7 June 2024

New bail laws passed regarding alleged domestic violence offenders

| Jarryd Rowley
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NSW Premier Chris Minns has announced that new laws with harsher bail requirements for alleged DV offenders will now be implemented across NSW. Photo: Jodie Harrison MP Facebook.

A new law passed by the NSW Government will now make it more difficult for alleged domestic violence offenders to be granted bail.

Under the new law, serious domestic violence offenders will be required to demonstrate why they should not be detained for the duration of the trial with the decision ultimately coming down to the associated magistrates.

If granted bail, the accused offender will be required to wear electronic monitoring unless it is adjudicated that the bail authority is satisfied that the imposing of monitorisation is not necessary.

The show cause provision will apply to coercive control, which will be a criminal offence from 1 July.

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The amendments also strengthen the unacceptable risk test in the bail act. Under these changes, before granting bail, decision-makers must consider:

  • ‘Red flag’ behaviour that could constitute domestic abuse, such as behaviour that is physically abusive or violent; behaviour that is sexually abusive, coercive or violent; behaviour that is stalking; behaviour that causes death or injury to an animal; behaviour that is verbally abusive; or behaviour that is intimidation.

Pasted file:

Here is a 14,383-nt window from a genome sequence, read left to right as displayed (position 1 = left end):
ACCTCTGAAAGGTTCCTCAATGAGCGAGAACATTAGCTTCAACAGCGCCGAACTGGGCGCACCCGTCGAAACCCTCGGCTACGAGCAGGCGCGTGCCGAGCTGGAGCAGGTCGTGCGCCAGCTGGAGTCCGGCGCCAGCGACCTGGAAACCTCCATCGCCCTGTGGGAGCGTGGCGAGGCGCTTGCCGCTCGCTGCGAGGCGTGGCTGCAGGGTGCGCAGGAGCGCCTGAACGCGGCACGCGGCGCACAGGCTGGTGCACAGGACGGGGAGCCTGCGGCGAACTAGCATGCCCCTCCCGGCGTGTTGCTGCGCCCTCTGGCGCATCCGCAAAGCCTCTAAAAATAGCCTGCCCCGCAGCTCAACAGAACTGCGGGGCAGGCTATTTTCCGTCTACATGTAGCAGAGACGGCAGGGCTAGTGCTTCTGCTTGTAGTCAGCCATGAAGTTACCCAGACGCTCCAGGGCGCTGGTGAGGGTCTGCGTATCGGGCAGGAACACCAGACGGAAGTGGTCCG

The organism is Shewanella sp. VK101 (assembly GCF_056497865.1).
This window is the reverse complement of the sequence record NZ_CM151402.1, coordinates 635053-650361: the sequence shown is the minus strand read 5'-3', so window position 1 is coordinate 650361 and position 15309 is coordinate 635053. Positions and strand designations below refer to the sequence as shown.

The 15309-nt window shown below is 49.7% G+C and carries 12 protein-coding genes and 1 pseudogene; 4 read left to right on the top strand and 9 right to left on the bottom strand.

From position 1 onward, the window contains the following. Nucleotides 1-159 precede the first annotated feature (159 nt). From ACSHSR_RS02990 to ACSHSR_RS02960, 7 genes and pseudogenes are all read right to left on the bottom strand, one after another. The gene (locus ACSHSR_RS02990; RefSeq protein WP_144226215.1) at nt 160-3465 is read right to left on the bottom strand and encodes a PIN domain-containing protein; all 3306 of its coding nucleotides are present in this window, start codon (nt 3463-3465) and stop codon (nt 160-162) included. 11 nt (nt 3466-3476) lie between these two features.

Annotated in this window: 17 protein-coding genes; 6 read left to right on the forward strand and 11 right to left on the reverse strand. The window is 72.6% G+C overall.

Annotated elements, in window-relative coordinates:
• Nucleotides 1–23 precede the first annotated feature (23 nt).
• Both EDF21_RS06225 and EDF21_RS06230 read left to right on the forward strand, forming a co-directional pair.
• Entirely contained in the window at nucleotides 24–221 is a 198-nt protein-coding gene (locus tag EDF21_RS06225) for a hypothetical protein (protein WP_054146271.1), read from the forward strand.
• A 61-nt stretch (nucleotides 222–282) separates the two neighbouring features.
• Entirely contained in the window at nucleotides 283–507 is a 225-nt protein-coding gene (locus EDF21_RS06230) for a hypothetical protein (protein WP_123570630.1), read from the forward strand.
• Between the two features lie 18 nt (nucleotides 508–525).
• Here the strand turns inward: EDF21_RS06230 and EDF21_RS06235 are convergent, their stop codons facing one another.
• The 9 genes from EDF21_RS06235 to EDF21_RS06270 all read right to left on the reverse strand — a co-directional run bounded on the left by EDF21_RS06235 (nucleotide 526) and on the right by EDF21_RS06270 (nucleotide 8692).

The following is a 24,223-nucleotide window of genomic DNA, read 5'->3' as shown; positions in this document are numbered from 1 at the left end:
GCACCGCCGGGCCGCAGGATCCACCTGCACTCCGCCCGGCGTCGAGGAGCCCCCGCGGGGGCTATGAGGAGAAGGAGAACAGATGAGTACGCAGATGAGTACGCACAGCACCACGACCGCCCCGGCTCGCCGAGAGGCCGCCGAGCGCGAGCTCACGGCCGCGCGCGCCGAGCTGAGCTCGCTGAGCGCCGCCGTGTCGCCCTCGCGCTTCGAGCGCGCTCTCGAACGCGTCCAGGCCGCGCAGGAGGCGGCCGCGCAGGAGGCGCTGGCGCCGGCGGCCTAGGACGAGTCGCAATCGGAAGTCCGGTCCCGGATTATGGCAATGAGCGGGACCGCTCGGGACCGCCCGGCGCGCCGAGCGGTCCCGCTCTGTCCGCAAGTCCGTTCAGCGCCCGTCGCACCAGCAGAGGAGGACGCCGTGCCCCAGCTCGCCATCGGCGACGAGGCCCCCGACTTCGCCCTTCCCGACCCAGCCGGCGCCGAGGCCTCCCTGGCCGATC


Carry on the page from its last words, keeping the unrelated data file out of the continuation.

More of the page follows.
• The views of victims and their family members, where available, about safety concerns.

The new legislation will also:

  • Expand the categories of offences for which bail decisions can be ‘stayed’, meaning the accused person remains in custody while prosecutors bring a detention application before the Supreme Court.
  • Make it easier to prosecute perpetrators who use tracking devices in a domestic violence context.
  • Ensure magistrates or judges, rather than registrars, make all bail decisions (not just bail decisions related to domestic violence).

Premier Chris Minns said the decision to strengthen bail precautions and introduce monitoring of DV offenders was overdue and the new laws would make NSW safer.

“These laws are long overdue and make it harder for alleged domestic violence offenders to get bail,” he said.

“They will help keep women and children safer.

“These changes are important as part of work across government to improve responses to domestic, family and sexual violence.”

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Minister for Corrections Anoulack Chanthivong said women had the right to feel safe anywhere they went in the community.

“Corrections has specialists right now electronically monitoring offenders on parole or serving orders in the community. We are ready to deploy our expertise and know-how to help expand electronic monitoring to the bail system,” he said.

“Electronic monitoring forms part of the government’s coordinated approach to disrupt domestic violence across multiple fronts.”

The new reforms will also be accompanied by a $230 million package that will aim to further prevent domestic violence in the state as well as provide aid and support to those affected.

The Bail and Other Legislation Amendment (Domestic Violence) Act 2024 amends both the Bail Act 2013 and the Surveillance Devices Act 2007.

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